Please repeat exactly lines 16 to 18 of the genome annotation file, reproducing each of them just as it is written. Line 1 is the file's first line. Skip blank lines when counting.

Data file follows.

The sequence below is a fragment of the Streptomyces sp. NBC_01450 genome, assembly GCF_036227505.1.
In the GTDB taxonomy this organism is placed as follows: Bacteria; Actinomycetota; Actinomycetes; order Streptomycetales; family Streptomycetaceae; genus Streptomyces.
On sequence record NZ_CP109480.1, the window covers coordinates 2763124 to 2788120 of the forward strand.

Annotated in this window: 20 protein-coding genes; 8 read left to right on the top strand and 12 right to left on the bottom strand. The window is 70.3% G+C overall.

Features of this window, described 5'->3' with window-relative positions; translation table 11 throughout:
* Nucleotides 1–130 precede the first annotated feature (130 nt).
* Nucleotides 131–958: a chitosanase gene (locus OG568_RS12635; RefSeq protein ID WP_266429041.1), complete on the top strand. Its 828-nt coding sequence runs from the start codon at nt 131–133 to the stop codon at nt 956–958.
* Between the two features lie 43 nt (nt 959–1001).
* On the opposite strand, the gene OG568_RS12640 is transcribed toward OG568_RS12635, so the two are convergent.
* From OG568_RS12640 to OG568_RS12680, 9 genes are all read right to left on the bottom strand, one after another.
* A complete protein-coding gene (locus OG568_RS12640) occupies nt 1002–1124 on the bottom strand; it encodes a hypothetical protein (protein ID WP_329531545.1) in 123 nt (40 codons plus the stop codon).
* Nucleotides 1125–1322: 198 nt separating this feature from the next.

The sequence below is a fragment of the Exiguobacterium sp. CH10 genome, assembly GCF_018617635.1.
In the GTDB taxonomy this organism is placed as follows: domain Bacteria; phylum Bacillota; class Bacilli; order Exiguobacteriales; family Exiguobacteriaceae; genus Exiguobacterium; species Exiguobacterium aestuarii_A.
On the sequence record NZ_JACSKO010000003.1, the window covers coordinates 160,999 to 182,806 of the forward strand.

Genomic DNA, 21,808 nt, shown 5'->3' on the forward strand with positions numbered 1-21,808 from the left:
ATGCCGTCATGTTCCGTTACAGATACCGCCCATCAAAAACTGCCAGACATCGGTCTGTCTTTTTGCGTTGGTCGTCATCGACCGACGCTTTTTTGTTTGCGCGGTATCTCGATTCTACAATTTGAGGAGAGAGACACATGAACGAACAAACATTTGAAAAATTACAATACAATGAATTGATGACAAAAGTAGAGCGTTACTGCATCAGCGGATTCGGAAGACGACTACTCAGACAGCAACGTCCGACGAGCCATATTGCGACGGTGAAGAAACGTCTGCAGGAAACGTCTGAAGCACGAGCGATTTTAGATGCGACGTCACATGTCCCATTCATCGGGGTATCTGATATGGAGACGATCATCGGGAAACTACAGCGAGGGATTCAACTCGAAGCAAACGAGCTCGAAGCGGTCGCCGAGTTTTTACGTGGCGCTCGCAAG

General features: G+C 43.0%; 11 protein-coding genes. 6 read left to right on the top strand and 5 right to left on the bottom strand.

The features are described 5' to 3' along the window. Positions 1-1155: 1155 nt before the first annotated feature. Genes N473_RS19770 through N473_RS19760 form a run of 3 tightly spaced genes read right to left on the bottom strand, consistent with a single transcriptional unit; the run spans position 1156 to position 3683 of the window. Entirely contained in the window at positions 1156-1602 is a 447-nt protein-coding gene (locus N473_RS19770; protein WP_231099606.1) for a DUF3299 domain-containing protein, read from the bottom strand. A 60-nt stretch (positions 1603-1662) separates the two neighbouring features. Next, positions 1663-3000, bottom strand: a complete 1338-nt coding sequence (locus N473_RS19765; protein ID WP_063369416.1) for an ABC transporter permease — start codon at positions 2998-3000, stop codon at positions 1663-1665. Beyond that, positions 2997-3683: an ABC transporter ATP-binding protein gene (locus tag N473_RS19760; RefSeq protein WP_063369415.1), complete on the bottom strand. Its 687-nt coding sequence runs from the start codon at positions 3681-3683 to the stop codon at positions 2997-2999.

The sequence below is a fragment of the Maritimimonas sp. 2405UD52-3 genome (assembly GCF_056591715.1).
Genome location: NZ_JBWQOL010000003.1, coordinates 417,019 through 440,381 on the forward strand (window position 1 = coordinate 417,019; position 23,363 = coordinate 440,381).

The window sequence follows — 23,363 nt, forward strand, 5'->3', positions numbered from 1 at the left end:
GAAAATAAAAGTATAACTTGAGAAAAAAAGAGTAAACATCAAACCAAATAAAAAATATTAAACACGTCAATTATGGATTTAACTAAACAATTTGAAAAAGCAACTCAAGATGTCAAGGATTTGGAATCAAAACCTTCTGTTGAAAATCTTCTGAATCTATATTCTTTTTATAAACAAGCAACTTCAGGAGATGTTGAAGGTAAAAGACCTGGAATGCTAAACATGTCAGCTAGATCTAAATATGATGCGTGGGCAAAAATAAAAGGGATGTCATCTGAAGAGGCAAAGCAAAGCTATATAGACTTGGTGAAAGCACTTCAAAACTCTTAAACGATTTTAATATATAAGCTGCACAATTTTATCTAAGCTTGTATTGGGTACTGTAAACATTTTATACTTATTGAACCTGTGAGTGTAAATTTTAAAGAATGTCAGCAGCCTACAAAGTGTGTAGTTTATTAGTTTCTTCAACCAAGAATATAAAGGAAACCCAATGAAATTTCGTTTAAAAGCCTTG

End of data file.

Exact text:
Genomic DNA, 21,808 nt, shown 5'->3' on the forward strand with positions numbered 1-21,808 from the left:
ATGCCGTCATGTTCCGTTACAGATACCGCCCATCAAAAACTGCCAGACATCGGTCTGTCTTTTTGCGTTGGTCGTCATCGACCGACGCTTTTTTGTTTGCGCGGTATCTCGATTCTACAATTTGAGGAGAGAGACACATGAACGAACAAACATTTGAAAAATTACAATACAATGAATTGATGACAAAAGTAGAGCGTTACTGCATCAGCGGATTCGGAAGACGACTACTCAGACAGCAACGTCCGACGAGCCATATTGCGACGGTGAAGAAACGTCTGCAGGAAACGTCTGAAGCACGAGCGATTTTAGATGCGACGTCACATGTCCCATTCATCGGGGTATCTGATATGGAGACGATCATCGGGAAACTACAGCGAGGGATTCAACTCGAAGCAAACGAGCTCGAAGCGGTCGCCGAGTTTTTACGTGGCGCTCGCAAG

General features: G+C 43.0%; 11 protein-coding genes. 6 read left to right on the top strand and 5 right to left on the bottom strand.